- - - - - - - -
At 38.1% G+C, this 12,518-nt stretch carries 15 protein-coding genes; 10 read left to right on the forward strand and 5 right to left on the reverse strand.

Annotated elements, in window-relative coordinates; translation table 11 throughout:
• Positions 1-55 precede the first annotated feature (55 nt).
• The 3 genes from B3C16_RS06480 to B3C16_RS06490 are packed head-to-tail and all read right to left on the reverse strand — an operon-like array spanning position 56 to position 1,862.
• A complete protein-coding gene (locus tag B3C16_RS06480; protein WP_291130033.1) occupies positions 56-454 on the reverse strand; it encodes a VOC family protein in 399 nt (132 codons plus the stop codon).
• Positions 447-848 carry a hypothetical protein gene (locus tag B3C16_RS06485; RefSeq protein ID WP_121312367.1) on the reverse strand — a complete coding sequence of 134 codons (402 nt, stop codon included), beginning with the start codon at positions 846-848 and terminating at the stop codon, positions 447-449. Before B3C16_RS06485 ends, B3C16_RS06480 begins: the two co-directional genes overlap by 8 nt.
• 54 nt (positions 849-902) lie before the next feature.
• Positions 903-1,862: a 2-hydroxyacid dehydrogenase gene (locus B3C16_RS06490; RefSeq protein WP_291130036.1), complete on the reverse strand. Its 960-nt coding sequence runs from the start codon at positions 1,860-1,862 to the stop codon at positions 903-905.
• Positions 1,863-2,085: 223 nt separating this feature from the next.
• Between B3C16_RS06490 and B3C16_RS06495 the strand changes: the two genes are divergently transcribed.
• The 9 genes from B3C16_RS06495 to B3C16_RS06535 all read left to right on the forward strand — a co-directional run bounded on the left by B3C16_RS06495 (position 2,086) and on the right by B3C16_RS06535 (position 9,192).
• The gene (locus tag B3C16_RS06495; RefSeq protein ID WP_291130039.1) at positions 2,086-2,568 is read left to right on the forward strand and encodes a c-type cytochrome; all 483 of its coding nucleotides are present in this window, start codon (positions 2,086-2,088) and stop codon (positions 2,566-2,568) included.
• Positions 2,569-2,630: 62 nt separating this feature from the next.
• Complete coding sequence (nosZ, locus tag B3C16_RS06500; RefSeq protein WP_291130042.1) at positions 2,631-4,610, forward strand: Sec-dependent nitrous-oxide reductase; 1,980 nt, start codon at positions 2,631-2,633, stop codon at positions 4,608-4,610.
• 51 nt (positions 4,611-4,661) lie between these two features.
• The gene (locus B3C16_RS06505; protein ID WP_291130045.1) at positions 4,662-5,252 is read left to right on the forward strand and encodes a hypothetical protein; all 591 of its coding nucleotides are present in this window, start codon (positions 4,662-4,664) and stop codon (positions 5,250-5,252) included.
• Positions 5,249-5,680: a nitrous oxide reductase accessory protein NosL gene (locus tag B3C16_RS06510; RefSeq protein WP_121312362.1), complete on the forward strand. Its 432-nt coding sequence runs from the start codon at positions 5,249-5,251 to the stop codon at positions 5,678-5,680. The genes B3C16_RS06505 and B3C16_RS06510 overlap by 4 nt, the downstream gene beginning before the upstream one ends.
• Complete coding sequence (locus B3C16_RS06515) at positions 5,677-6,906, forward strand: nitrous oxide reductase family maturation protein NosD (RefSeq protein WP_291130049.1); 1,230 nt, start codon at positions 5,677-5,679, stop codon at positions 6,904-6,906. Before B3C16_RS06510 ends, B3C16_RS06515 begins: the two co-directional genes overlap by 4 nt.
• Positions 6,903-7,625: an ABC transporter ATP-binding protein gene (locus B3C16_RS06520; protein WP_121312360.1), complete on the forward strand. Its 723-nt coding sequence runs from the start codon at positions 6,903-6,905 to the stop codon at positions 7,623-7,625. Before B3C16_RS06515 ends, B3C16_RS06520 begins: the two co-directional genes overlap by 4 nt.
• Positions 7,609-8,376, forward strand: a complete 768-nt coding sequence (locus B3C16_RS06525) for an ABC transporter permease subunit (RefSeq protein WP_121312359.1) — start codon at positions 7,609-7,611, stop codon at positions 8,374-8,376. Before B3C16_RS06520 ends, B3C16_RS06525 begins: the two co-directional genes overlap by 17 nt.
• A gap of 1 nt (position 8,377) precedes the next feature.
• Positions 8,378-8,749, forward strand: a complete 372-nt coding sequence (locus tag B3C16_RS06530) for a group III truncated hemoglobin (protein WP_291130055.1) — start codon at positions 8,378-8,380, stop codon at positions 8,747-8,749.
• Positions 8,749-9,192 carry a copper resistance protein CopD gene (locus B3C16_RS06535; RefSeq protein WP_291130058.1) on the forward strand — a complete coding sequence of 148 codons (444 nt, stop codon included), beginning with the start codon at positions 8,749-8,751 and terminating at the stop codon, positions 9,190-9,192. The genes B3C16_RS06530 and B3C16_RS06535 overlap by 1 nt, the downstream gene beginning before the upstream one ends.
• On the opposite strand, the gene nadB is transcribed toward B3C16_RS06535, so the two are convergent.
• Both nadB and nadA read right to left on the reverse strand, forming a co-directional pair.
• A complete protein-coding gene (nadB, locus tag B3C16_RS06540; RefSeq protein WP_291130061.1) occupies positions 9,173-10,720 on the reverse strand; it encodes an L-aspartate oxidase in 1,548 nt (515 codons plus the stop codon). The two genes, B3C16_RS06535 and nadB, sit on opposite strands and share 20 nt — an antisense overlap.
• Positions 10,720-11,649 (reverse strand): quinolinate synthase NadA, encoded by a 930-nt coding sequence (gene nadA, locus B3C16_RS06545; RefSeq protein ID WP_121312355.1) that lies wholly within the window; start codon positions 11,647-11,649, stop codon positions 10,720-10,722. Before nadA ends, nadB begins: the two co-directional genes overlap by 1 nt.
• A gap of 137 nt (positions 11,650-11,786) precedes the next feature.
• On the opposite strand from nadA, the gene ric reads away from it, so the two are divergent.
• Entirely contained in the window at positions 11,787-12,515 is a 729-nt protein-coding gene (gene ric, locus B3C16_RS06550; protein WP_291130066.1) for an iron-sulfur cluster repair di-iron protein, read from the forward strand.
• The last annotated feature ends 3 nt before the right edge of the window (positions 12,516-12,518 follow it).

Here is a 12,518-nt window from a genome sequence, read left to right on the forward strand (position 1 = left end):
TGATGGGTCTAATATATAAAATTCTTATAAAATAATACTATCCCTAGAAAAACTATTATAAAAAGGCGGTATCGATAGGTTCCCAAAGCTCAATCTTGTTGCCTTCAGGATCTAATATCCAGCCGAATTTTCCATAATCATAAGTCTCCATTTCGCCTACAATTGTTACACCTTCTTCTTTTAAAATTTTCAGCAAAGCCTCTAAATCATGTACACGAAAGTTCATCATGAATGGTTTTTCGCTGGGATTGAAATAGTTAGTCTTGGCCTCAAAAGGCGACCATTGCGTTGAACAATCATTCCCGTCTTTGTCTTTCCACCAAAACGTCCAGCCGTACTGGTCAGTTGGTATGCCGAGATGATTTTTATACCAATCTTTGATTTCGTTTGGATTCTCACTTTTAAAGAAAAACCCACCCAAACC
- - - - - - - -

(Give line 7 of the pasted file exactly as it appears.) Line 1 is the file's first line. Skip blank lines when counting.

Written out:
• 54 nt (positions 849-902) lie before the next feature.